A: We haven’t yet sorted out just what we’re doing for music in the game. That said, we have talked about music being created around the factions and their homes. Dwarven Metal? Elvish bagpipes? Shambler…woodwinds? What do Shamblers listen to? Phish?
It would be great to ‘see’ the thing making the music; a minstrel, a choir, some weird dwarven contraption that plays crystals…
This adds to the whole Underworld experience. Ambient sounds become your symphony, sound and silence become important for gameplay and for atmosphere. And, maybe the deeper you go, the darker it gets, and the quieter it becomes. It’s where the real evil lurks, and you don’t know it’s there until…
Q: I’m curious how you are looking to scale the difficulty levels? Is it going to be similar to the system in System Shock, where there are certain sub-categories that can be scaled (eg Story, Combat, Puzzle) or is it just going to be one “Easy/Medium/Hard/Impossible” with the possibility of an Ironman mode?
A: This is a tough question, and not one we’ve put a lot of thought into yet. With the open-endedness at the core of Underworld Ascendant’s design, and the fact that most, if not all, situations can be resolved by means other than combat, the usual tropes of scaling the difficulty of monsters, for instance, probably won’t work for us.
Likely our difficulty scaling will entail dialing up the “bad” effects of numerous things across the spectrum of game play, not unlike the system from System Shock you call out. In harder difficulties players might regenerate mana/health slower AND endure greater effects from hot and cold environments AND find monsters to be tougher AND find monsters to have a higher awareness of stealth AND find NPCs harder to trick/sway/haggle.
Again, still early in the process. Once we have the game in a state where we can really start thinking about how we muck with difficulty we’ll surely try all sorts of different ways to do just that, and find the one that works best.
Q: Why do you think the streaming of the game world isn't used more by game devs in general? And what about the UA case?
A: In our case, it’s more a technical issue than a process one. With a constrained space like the Underworld, it would still be relatively easy to build it in individual levels with defined connection points, even if those were merged into one big world at run-time. However, a simulation-heavy game has to save a lot of object state, and streaming all of that in and out of memory can be a bit of a chore technically. It may be a solvable problem, but it’s not our top priority.
Q: Will there be damage types?
A: Yes, absolutely. Crushing, slashing, fire, cold, etc. Some creatures and things will be more vulnerable or impervious to some types of damage, and players will be able to use this knowledge to good effect.
Q: How involved is Paul with the game's design?
A: Very much, and he teaches us things every day. This is Paul’s vision.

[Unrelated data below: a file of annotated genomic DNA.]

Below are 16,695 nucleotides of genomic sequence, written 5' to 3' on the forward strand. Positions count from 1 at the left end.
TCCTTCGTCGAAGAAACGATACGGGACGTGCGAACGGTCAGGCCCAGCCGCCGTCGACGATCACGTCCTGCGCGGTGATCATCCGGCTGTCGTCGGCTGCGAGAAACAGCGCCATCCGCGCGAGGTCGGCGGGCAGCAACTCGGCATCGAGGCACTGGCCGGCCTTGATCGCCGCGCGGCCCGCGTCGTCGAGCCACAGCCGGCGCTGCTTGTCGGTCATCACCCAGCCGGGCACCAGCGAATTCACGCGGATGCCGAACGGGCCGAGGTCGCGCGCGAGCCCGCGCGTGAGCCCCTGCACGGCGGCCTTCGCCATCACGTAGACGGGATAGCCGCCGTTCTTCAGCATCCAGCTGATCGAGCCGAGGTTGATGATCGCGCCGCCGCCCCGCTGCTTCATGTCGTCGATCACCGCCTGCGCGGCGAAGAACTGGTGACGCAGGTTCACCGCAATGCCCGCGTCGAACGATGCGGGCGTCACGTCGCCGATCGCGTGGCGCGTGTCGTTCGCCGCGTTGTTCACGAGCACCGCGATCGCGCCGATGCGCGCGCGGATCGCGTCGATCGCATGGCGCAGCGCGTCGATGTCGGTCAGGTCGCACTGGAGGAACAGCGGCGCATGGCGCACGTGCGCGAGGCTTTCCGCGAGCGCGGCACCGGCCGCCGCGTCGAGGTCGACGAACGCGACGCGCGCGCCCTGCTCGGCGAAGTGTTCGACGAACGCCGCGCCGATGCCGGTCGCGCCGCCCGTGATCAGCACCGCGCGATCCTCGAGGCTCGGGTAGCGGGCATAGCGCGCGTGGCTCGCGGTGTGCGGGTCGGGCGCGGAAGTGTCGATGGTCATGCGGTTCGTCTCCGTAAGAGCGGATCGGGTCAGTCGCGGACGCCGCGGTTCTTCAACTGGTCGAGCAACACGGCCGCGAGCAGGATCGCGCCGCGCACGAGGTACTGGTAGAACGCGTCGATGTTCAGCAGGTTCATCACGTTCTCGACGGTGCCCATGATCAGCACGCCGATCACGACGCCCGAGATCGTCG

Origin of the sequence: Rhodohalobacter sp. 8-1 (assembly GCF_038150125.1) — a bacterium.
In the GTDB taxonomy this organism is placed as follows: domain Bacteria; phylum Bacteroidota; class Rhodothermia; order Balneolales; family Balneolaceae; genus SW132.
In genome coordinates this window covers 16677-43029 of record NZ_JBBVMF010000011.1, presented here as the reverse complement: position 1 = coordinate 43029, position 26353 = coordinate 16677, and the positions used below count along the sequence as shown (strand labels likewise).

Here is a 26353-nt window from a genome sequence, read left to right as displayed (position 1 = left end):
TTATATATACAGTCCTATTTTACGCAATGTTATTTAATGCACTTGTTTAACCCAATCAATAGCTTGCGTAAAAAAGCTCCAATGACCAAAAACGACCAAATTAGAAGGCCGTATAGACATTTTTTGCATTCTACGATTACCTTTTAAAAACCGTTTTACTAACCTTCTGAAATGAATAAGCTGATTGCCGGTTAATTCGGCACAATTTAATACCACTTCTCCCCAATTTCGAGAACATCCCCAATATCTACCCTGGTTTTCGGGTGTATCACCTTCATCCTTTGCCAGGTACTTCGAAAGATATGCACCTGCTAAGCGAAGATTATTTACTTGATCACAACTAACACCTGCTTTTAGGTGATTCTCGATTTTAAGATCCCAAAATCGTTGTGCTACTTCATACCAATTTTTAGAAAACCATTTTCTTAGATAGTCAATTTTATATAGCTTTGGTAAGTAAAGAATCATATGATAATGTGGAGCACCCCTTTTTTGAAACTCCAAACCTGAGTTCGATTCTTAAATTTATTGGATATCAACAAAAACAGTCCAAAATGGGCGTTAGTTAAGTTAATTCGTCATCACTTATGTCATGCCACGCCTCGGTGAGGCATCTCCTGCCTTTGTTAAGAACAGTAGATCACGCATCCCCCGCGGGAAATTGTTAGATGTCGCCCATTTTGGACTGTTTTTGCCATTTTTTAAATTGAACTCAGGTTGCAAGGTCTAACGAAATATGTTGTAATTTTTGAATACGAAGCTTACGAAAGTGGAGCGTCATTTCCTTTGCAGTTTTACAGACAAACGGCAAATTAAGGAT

Q: Why abandon PnP-inspired RPG systems in favor of perks?
A: Great question and one we’ve been thinking a lot about as we start to delve into the character progression system.
Clearly there are benefits to both methodologies; a more traditional RPG system in which players have more finite control over skill points and stat advancement allows players to create and fine tune their characters exactly to their liking.
For Underworld Ascendant we want the focus of the game to be on the world and your interactions with it. Anything that might get in the way of this, anything that might put itself between the player and the experience of living in the Underworld, is something we have to seriously consider before including in the game.
So, how does this relates to perks and character progression? Our preference is not to have players spend a lot of time in a system or UI where they are studying stats and points or worrying about whether to increase strength over dexterity. We’d prefer, instead, to have character progression consist of a smaller number of meaningful decisions, such as choosing a new attack or movement ability, rather than numerous numerical tweaks, as allocating skill points every level.
This also will likely mean that many parts of character progression will happen more organically. So, a player who is casting a lot of spells will tend to gain advancement and abilities in spell casting versus a character who becomes more skilled in melee weapons because that is his preferred method of combat. A player who wants their character to use a bow, for instance, is probably going to be using a bow quite often. Our thought is, why make the player actually go through the work of putting “skill points” into bowmanship if it can just happen automagically without interrupting the game experience?
Q: We know creatures in the ecosystem are going to function within it (i.e food needs, survival, and whatnot). Will this affect NPC's in the factions as well? Can I go hunting with Lizardmen?